“It is an honor to work with all of the devoted professional people who make it possible for individuals seeking empowerment to have that opportunity.”

Wilson-Hintz worked as a juvenile probation officer and then an adult probation officer for Nebraska State Probation until 1998 when she switched to the nonprofit world. She became the founder and first executive director for CASA (Court-Appointed Special Advocate) of Douglas County, a nonprofit organization that advocates for abused and neglected children in the foster care system. CASA volunteers act as a child’s voice in and out of the courtroom, ensuring that the child is receiving all necessary services.

She explains that she chose the nonprofit career path because she believes strongly in “working for the greater good.”In 2006, Wilson-Hintz was asked to be on the NOVA Board of Directors by another board member who was also a CASA volunteer. “Serving on the NOVA Board of Directors provided me with great insight into the workings and mission of the organization. It also helped in transitioning to the NOVA executive director position last fall and taking over the legacy of Eleanor Devlin, NOVA’s founder and executive director of almost 30 years.”

NOVA—which stands for New Options, Values, and Achievements—is a treatment community with adolescent and adult residential programs for substance abuse and mental health problems, outpatient and intensive outpatient services, and foster care services for those who need the support and tools to live a safe, comfortable life.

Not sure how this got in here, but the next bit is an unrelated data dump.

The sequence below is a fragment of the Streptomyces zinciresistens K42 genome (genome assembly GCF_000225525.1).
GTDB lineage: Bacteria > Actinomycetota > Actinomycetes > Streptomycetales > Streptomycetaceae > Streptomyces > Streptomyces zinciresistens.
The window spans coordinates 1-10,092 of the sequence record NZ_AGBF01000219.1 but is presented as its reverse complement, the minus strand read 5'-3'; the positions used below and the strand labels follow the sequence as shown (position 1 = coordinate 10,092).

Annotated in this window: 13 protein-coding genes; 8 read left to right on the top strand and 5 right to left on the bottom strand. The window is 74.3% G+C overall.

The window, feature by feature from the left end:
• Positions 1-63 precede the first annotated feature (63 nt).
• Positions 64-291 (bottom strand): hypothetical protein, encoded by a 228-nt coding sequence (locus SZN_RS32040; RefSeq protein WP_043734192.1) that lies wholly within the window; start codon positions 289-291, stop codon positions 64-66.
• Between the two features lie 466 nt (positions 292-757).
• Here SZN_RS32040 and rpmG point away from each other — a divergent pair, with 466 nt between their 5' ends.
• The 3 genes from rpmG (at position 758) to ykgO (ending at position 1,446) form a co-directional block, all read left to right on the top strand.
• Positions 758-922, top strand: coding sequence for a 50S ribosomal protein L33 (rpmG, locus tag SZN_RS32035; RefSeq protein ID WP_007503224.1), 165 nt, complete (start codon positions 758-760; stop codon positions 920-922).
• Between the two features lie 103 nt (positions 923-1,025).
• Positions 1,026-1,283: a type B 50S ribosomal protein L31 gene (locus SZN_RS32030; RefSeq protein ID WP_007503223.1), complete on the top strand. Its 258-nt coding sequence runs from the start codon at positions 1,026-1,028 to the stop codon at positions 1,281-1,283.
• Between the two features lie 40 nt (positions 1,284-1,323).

Wilson-Hintz with NOVA dog, Chance.

Wilson-Hintz with NOVA dog, Chance.

As executive director, Wilson-Hintz says she looks forward to increasing public awareness and funding sources regarding the variety of behavioral health programs and services NOVA offers. “I’m [also] looking forward to networking with NOVA staff, board of directors, funders, and other community organizations that provide behavioral health services,” she says. “It is an honor to work with all of the devoted professional people who make it possible for individuals seeking empowerment to have that opportunity.”

One such devoted “professional” at NOVA with whom Wilson-Hintz works is actually a rescued Border Collie named Chance, who lives with one of NOVA’s Youth Residential Supervisors. “[Chance] was adopted from the Humane Society twice and then returned to the Nebraska Border Collie Rescue, where he lived in foster care for four months before NOVA’s staff adopted him,” she explains.

Chance was named such because he, too, was given a second chance in life to find a loving family and a safe home, which Wilson-Hintz believes makes him a perfect mascot for the organization. As someone who has always thought animals to be extremely helpful in therapy, Wilson-Hintz says that Chance has done an outstanding job making the kids who come to NOVA’s facility feel at home. “He runs to the door to greet the kids each morning, then checks in with staff and spends almost his whole time with the kids…He brings a sense of peace, love, and devotion to the NOVA community.”

“My ultimate goal is to save children and adults from falling through system cracks by ensuring that no one is denied behavioral health services.”

Second chances aren’t just for Chance and the people who come to NOVA though. Wilson-Hintz also displays her faith in second chances in her personal life, as she has adopted three dogs—Petey, Monty, and Jackie—and given them a loving home with her and husband Michael Hintz.